Given the Government’s delay and our clear plan I asked the Attorney General if he would back it. Instead of taking this seriously he deflected accusing me of being ‘emotive’. This is an appalling response when thousands of women are being let down and have no confidence in the system. But we will continue to push on this until victims can once again have confidence in the criminal justice system.
Almost four years on from the dreadful Grenfell disaster the Government has failed to get a grip of the cladding crisis.
Despite repeated promises that leaseholders would not bear the cost of fixing this problem, there are countless families across the country still living in flammable buildings, facing colossal bills for repair work and increased service charges to pay for interim safety measures.
Inaction has gone on too long and on Monday 1st February Labour forced a vote in Parliament calling on the Government to provide upfront funding and to protect leaseholders from the cost by pursuing those responsible for the cladding crisis. I spoke in this debate and raised the moving cases of a number of my constituents affected by this.
A week later the Government committed an extra £3.5 billion to the £1.6bn announced last year for the removal of unsafe cladding. This will help, but it will not cover all buildings needing work and it does nothing to account for the extra costs leaseholders have faced through waking watches, increased insurance premiums and repairs of fire safety defects.
But of even greater concern is that any building below 18m high will not be eligible for this fund. Instead, leaseholders of these buildings will have to take on low-interest loans to remove the cladding as well as face the extra costs due to interim safety measures.
These are innocent residents footing the bill for problems they did not cause. This is completely unjust especially as the Government has repeatedly promised that they would not have to pay for this. There are a number of buildings in my constituency that are below 18m and need remediation work and I raised this point in the Government’s statement last week.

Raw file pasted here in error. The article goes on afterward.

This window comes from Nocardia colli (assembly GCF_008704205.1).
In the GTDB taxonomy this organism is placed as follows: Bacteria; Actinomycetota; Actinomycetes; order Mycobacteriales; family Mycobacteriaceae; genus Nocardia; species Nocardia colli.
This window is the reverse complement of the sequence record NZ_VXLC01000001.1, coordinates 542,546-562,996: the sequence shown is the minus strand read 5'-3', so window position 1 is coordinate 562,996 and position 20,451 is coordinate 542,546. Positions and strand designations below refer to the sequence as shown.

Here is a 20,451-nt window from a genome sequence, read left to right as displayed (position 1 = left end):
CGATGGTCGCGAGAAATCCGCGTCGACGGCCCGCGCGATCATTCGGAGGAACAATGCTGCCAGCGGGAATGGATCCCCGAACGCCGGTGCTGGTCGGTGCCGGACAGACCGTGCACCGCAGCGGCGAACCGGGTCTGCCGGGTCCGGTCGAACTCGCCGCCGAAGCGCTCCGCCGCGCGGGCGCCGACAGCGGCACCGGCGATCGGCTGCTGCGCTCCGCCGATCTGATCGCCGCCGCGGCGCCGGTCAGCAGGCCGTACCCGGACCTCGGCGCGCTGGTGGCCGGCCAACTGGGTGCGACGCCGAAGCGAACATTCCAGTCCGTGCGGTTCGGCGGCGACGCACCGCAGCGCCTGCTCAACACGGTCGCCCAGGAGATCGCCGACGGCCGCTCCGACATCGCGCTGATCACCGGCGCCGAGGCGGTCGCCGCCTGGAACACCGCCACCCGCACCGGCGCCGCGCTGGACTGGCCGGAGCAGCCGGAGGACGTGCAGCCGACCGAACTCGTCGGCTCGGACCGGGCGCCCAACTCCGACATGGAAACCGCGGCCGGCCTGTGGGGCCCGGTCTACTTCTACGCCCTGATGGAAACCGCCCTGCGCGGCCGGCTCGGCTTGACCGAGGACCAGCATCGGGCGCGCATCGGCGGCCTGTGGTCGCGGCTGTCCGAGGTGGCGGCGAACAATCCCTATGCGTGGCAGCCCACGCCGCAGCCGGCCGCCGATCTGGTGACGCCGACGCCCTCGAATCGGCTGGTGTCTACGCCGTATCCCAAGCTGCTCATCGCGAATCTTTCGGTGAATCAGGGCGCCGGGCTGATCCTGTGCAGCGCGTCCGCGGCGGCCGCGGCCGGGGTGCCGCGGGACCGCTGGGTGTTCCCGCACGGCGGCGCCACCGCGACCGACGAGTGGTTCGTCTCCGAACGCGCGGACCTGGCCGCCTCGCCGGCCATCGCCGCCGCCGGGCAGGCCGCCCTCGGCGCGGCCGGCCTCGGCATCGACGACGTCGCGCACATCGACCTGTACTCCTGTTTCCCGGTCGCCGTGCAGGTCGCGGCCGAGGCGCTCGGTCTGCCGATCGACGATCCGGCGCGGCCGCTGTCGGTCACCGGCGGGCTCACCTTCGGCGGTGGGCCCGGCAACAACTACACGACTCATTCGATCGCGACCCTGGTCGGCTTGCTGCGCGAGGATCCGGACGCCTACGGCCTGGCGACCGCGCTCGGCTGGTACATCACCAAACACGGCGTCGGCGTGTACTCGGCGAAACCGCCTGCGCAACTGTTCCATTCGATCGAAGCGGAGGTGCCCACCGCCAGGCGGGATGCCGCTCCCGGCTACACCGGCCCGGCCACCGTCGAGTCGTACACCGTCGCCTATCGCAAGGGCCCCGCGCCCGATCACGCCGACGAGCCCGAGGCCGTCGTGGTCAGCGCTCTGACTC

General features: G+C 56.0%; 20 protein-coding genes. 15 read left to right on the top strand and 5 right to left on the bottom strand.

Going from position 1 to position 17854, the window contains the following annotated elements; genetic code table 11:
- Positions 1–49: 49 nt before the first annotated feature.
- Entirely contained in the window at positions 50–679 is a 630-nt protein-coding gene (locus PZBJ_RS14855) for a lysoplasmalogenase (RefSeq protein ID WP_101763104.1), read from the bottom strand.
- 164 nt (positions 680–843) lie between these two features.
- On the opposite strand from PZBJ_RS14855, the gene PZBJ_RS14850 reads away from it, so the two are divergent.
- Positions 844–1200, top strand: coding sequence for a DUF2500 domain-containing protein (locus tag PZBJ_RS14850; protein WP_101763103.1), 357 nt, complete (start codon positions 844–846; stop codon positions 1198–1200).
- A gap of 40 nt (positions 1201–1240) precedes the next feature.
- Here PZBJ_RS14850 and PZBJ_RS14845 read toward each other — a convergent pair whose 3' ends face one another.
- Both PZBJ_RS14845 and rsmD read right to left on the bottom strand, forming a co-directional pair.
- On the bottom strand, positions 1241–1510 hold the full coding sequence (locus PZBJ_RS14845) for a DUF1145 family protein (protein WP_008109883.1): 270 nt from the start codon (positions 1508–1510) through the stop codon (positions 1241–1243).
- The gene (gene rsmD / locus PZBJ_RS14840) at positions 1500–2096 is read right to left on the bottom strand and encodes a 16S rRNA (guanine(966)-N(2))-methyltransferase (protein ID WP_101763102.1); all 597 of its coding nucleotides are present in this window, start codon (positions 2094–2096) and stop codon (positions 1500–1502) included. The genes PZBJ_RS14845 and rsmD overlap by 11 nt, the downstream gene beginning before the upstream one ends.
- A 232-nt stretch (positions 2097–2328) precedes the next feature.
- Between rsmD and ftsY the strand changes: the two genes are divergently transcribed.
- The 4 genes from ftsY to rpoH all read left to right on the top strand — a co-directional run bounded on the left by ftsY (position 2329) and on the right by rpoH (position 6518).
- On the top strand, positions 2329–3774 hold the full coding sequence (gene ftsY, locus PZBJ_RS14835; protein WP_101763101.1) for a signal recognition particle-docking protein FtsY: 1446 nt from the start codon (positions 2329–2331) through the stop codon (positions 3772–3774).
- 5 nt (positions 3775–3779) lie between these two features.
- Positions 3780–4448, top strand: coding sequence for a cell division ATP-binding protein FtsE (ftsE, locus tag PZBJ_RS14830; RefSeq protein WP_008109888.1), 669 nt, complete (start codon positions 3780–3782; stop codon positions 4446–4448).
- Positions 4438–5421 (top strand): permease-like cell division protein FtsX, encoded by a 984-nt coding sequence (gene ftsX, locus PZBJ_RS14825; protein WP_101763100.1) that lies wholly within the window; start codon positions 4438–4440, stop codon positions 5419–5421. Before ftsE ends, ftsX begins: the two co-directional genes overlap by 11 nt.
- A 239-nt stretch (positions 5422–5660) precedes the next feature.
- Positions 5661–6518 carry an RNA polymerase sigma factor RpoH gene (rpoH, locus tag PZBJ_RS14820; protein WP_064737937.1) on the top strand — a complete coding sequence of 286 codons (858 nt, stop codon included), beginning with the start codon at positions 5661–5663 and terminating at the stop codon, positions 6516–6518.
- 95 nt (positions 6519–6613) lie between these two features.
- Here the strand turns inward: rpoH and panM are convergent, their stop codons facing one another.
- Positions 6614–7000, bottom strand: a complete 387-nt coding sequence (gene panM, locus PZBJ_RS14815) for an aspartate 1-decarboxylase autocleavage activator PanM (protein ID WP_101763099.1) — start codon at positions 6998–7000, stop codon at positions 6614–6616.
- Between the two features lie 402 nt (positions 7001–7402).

For example, residents of Austen Apartments in Penge are facing an estimated £30,000 per flat to remove the cladding. They also face the prospect of increased service charges for a fire marshal and have received a notice from the building owner that the installation of a new alarm system costing £81,000 will be billed to residents.
My constituents bought their flats in good faith, only to then find out their homes are a potential fire hazard. The Government should be doing everything possible to protect leaseholders from these costs and pursue those responsible for the cladding crisis but instead, they are forcing my constituents to take on debt to make their homes safe.
Going forward along with my Labour colleagues we will be pushing for and supporting amendments to the Fire Safety Bill that will hold the Government to their initial promise and help ensure that leaseholders are protected from unfair fire safety costs.
For the sake of my constituents and the thousands like them across the country, I hope the Government will finally listen and take meaningful action to resolve this injustice.
I do not want to see children out of school but sadly the situation with the virus means schools must be closed to all but the children of key workers and vulnerable pupils.
Every pupil therefore not in school must be able to access education and everything possible must be done to safeguard learning during this lockdown. The impact on children’s education and future opportunities is too great to fail on delivering this.